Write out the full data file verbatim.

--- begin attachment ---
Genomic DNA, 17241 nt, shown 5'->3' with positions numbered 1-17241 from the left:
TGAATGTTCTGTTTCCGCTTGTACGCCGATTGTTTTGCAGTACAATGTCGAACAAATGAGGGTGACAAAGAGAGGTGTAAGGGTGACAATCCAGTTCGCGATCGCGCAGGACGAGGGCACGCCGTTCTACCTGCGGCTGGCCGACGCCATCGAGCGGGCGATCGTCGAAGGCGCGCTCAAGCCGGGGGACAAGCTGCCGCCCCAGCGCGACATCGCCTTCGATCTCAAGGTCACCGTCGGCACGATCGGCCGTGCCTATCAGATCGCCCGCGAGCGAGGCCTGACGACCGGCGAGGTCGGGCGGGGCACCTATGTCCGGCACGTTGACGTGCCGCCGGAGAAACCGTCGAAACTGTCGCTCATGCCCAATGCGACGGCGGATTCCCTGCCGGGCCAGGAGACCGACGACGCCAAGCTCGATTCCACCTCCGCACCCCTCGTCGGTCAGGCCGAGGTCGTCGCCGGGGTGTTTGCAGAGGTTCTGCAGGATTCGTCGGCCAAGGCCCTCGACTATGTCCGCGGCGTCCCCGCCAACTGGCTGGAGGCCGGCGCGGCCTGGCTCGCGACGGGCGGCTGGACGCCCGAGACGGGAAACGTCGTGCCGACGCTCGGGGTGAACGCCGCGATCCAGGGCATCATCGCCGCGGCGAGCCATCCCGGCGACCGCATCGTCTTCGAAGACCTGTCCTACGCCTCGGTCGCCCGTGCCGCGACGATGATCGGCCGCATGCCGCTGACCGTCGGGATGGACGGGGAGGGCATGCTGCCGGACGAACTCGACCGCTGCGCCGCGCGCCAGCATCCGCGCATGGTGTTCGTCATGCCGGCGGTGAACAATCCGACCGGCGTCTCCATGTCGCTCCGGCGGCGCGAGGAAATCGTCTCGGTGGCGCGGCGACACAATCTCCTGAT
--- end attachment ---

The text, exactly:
Genomic DNA, 17241 nt, shown 5'->3' with positions numbered 1-17241 from the left:
TGAATGTTCTGTTTCCGCTTGTACGCCGATTGTTTTGCAGTACAATGTCGAACAAATGAGGGTGACAAAGAGAGGTGTAAGGGTGACAATCCAGTTCGCGATCGCGCAGGACGAGGGCACGCCGTTCTACCTGCGGCTGGCCGACGCCATCGAGCGGGCGATCGTCGAAGGCGCGCTCAAGCCGGGGGACAAGCTGCCGCCCCAGCGCGACATCGCCTTCGATCTCAAGGTCACCGTCGGCACGATCGGCCGTGCCTATCAGATCGCCCGCGAGCGAGGCCTGACGACCGGCGAGGTCGGGCGGGGCACCTATGTCCGGCACGTTGACGTGCCGCCGGAGAAACCGTCGAAACTGTCGCTCATGCCCAATGCGACGGCGGATTCCCTGCCGGGCCAGGAGACCGACGACGCCAAGCTCGATTCCACCTCCGCACCCCTCGTCGGTCAGGCCGAGGTCGTCGCCGGGGTGTTTGCAGAGGTTCTGCAGGATTCGTCGGCCAAGGCCCTCGACTATGTCCGCGGCGTCCCCGCCAACTGGCTGGAGGCCGGCGCGGCCTGGCTCGCGACGGGCGGCTGGACGCCCGAGACGGGAAACGTCGTGCCGACGCTCGGGGTGAACGCCGCGATCCAGGGCATCATCGCCGCGGCGAGCCATCCCGGCGACCGCATCGTCTTCGAAGACCTGTCCTACGCCTCGGTCGCCCGTGCCGCGACGATGATCGGCCGCATGCCGCTGACCGTCGGGATGGACGGGGAGGGCATGCTGCCGGACGAACTCGACCGCTGCGCCGCGCGCCAGCATCCGCGCATGGTGTTCGTCATGCCGGCGGTGAACAATCCGACCGGCGTCTCCATGTCGCTCCGGCGGCGCGAGGAAATCGTCTCGGTGGCGCGGCGACACAATCTCCTGAT